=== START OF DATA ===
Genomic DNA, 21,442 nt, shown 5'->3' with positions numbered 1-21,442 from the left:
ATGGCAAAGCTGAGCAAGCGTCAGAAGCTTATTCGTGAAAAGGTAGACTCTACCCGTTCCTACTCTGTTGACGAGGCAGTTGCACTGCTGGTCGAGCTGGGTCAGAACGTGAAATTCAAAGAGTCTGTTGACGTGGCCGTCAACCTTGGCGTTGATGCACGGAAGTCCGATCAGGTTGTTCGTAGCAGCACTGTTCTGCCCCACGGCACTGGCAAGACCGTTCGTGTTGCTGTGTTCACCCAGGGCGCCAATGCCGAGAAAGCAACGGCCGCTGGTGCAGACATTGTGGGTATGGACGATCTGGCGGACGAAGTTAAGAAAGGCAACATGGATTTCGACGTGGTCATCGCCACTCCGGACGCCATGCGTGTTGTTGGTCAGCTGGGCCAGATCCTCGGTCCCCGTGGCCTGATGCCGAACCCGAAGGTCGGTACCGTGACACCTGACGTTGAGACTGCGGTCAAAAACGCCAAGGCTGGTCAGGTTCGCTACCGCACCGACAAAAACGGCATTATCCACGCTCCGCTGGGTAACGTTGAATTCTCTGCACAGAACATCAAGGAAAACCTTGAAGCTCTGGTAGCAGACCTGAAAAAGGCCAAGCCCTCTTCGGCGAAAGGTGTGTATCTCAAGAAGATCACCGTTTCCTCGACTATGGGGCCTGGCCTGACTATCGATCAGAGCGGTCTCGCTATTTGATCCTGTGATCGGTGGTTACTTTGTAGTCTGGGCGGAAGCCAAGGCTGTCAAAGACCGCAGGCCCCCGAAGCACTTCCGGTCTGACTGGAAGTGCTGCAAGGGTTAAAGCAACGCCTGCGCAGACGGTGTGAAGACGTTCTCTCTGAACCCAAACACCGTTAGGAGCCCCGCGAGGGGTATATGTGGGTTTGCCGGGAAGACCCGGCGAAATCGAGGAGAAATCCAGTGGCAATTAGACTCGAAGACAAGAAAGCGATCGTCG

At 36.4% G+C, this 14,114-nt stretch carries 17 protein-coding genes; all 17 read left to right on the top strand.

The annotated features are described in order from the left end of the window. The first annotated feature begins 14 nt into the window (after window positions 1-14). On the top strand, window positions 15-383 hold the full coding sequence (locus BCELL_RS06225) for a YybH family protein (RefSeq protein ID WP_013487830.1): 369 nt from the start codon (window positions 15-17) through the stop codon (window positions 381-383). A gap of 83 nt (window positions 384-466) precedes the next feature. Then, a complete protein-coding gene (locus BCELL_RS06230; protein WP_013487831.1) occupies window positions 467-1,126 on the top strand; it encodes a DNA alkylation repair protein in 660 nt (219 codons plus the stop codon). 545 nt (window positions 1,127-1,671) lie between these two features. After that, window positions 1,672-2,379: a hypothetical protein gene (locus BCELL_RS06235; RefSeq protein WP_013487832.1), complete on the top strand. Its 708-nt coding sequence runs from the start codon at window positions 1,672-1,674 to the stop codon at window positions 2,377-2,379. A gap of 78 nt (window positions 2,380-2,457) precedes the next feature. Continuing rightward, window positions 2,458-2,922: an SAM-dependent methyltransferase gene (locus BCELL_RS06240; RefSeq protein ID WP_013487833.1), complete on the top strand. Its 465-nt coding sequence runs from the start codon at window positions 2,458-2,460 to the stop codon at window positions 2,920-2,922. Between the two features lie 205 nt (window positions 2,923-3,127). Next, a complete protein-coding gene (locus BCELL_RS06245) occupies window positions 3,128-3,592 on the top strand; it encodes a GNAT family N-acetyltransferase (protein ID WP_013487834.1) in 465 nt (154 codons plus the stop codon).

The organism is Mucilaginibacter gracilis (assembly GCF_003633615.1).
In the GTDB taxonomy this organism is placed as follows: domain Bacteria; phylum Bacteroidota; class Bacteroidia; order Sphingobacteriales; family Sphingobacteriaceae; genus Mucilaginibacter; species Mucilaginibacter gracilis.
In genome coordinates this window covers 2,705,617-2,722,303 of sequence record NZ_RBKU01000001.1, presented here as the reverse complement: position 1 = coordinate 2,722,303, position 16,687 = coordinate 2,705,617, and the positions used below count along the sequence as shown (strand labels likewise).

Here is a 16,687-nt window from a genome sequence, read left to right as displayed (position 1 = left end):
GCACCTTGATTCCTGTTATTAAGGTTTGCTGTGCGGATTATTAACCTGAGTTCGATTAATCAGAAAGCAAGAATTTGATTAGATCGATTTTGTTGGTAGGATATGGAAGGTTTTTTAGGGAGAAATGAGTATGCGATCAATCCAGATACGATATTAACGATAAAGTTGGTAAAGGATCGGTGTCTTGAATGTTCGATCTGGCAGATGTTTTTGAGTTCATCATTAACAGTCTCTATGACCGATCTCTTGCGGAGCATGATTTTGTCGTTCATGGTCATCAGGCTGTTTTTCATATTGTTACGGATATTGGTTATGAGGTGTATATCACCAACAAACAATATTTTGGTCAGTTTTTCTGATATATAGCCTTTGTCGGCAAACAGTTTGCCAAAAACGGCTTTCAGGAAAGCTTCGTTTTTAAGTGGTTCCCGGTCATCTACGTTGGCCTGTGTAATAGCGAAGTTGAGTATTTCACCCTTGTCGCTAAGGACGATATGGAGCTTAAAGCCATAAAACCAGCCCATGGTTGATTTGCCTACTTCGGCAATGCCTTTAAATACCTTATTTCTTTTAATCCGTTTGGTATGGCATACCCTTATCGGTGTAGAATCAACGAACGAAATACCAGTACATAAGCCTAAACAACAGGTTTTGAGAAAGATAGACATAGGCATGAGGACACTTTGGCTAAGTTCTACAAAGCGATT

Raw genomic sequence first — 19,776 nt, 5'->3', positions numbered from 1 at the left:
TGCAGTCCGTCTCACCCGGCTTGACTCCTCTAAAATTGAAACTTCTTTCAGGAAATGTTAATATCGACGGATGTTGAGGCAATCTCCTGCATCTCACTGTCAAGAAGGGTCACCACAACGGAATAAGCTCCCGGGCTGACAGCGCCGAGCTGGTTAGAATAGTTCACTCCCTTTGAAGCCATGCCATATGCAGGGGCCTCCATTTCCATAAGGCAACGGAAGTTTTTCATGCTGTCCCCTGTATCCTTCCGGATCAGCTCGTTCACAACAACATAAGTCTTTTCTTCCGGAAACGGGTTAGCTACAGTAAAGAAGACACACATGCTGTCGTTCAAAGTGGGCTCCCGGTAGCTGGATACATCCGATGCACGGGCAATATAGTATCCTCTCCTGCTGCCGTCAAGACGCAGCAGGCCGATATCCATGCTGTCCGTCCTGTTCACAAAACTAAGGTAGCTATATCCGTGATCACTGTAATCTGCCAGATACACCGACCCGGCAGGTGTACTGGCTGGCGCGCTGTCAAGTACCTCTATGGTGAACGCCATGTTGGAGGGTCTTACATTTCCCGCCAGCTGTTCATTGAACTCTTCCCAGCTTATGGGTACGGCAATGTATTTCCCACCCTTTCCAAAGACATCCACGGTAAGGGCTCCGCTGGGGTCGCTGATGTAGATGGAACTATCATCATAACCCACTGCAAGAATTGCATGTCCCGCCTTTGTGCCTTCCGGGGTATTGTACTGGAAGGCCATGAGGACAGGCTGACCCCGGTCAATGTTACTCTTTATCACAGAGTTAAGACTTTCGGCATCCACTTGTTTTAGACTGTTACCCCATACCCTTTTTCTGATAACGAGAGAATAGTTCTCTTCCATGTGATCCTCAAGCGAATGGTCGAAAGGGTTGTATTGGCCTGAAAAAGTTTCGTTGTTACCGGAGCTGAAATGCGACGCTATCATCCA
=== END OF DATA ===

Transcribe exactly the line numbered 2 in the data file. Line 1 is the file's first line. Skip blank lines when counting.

ATGGCAAAGCTGAGCAAGCGTCAGAAGCTTATTCGTGAAAAGGTAGACTCTACCCGTTCCTACTCTGTTGACGAGGCAGTTGCACTGCTGGTCGAGCTGGGTCAGAACGTGAAATTCAAAGAGTCTGTTGACGTGGCCGTCAACCTTGGCGTTGATGCACGGAAGTCCGATCAGGTTGTTCGTAGCAGCACTGTTCTGCCCCACGGCACTGGCAAGACCGTTCGTGTTGCTGTGTTCACCCAGGGCGCCAATGCCGAGAAAGCAACGGCCGCTGGTGCAGACATTGTGGGTATGGACGATCTGGCGGACGAAGTTAAGAAAGGCAACATGGATTTCGACGTGGTCATCGCCACTCCGGACGCCATGCGTGTTGTTGGTCAGCTGGGCCAGATCCTCGGTCCCCGTGGCCTGATGCCGAACCCGAAGGTCGGTACCGTGACACCTGACGTTGAGACTGCGGTCAAAAACGCCAAGGCTGGTCAGGTTCGCTACCGCACCGACAAAAACGGCATTATCCACGCTCCGCTGGGTAACGTTGAATTCTCTGCACAGAACATCAAGGAAAACCTTGAAGCTCTGGTAGCAGACCTGAAAAAGGCCAAGCCCTCTTCGGCGAAAGGTGTGTATCTCAAGAAGATCACCGTTTCCTCGACTATGGGGCCTGGCCTGACTATCGATCAGAGCGGTCTCGCTATTTGATCCTGTGATCGGTGGTTACTTTGTAGTCTGGGCGGAAGCCAAGGCTGTCAAAGACCGCAGGCCCCCGAAGCACTTCCGGTCTGACTGGAAGTGCTGCAAGGGTTAAAGCAACGCCTGCGCAGACGGTGTGAAGACGTTCTCTCTGAACCCAAACACCGTTAGGAGCCCCGCGAGGGGTATATGTGGGTTTGCCGGGAAGACCCGGCGAAATCGAGGAGAAATCCAGTGGCAATTAGACTCGAAGACAAGAAAGCGATCGTCG